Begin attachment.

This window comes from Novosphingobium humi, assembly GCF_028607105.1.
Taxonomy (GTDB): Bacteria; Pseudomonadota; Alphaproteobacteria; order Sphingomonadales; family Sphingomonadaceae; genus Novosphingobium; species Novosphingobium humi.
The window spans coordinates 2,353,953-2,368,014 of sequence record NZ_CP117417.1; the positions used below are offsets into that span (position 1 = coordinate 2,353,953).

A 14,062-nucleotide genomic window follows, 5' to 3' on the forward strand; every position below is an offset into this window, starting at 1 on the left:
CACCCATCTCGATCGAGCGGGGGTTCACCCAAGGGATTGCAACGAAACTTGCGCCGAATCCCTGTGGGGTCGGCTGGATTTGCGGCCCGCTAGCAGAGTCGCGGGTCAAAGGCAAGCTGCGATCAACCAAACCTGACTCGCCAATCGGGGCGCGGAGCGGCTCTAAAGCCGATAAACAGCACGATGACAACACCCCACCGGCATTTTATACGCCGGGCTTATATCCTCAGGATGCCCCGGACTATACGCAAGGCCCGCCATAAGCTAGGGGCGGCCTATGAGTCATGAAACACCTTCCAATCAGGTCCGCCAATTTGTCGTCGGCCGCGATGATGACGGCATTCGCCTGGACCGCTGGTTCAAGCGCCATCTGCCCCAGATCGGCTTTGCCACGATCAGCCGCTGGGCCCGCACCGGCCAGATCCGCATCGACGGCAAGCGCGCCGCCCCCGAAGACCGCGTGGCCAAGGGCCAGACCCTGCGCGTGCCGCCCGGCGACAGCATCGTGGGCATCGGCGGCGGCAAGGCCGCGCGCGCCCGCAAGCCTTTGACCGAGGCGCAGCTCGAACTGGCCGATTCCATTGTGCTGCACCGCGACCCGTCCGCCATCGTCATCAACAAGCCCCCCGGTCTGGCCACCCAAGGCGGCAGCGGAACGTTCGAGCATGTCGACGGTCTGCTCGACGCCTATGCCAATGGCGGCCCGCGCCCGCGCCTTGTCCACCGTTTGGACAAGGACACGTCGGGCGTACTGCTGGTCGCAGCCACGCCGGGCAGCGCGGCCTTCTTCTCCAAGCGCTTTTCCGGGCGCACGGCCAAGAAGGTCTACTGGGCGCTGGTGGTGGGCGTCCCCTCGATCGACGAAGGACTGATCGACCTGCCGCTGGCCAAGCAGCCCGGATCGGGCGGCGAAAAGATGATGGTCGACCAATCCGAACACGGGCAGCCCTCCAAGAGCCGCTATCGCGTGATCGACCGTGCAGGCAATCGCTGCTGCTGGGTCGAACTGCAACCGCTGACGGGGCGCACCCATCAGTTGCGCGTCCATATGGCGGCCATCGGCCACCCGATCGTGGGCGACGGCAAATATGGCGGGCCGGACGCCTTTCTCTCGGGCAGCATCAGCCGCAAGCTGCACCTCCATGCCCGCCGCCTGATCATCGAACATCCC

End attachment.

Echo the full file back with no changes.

This window comes from Novosphingobium humi, assembly GCF_028607105.1.
Taxonomy (GTDB): Bacteria; Pseudomonadota; Alphaproteobacteria; order Sphingomonadales; family Sphingomonadaceae; genus Novosphingobium; species Novosphingobium humi.
The window spans coordinates 2,353,953-2,368,014 of sequence record NZ_CP117417.1; the positions used below are offsets into that span (position 1 = coordinate 2,353,953).

A 14,062-nucleotide genomic window follows, 5' to 3' on the forward strand; every position below is an offset into this window, starting at 1 on the left:
CACCCATCTCGATCGAGCGGGGGTTCACCCAAGGGATTGCAACGAAACTTGCGCCGAATCCCTGTGGGGTCGGCTGGATTTGCGGCCCGCTAGCAGAGTCGCGGGTCAAAGGCAAGCTGCGATCAACCAAACCTGACTCGCCAATCGGGGCGCGGAGCGGCTCTAAAGCCGATAAACAGCACGATGACAACACCCCACCGGCATTTTATACGCCGGGCTTATATCCTCAGGATGCCCCGGACTATACGCAAGGCCCGCCATAAGCTAGGGGCGGCCTATGAGTCATGAAACACCTTCCAATCAGGTCCGCCAATTTGTCGTCGGCCGCGATGATGACGGCATTCGCCTGGACCGCTGGTTCAAGCGCCATCTGCCCCAGATCGGCTTTGCCACGATCAGCCGCTGGGCCCGCACCGGCCAGATCCGCATCGACGGCAAGCGCGCCGCCCCCGAAGACCGCGTGGCCAAGGGCCAGACCCTGCGCGTGCCGCCCGGCGACAGCATCGTGGGCATCGGCGGCGGCAAGGCCGCGCGCGCCCGCAAGCCTTTGACCGAGGCGCAGCTCGAACTGGCCGATTCCATTGTGCTGCACCGCGACCCGTCCGCCATCGTCATCAACAAGCCCCCCGGTCTGGCCACCCAAGGCGGCAGCGGAACGTTCGAGCATGTCGACGGTCTGCTCGACGCCTATGCCAATGGCGGCCCGCGCCCGCGCCTTGTCCACCGTTTGGACAAGGACACGTCGGGCGTACTGCTGGTCGCAGCCACGCCGGGCAGCGCGGCCTTCTTCTCCAAGCGCTTTTCCGGGCGCACGGCCAAGAAGGTCTACTGGGCGCTGGTGGTGGGCGTCCCCTCGATCGACGAAGGACTGATCGACCTGCCGCTGGCCAAGCAGCCCGGATCGGGCGGCGAAAAGATGATGGTCGACCAATCCGAACACGGGCAGCCCTCCAAGAGCCGCTATCGCGTGATCGACCGTGCAGGCAATCGCTGCTGCTGGGTCGAACTGCAACCGCTGACGGGGCGCACCCATCAGTTGCGCGTCCATATGGCGGCCATCGGCCACCCGATCGTGGGCGACGGCAAATATGGCGGGCCGGACGCCTTTCTCTCGGGCAGCATCAGCCGCAAGCTGCACCTCCATGCCCGCCGCCTGATCATCGAACATCCC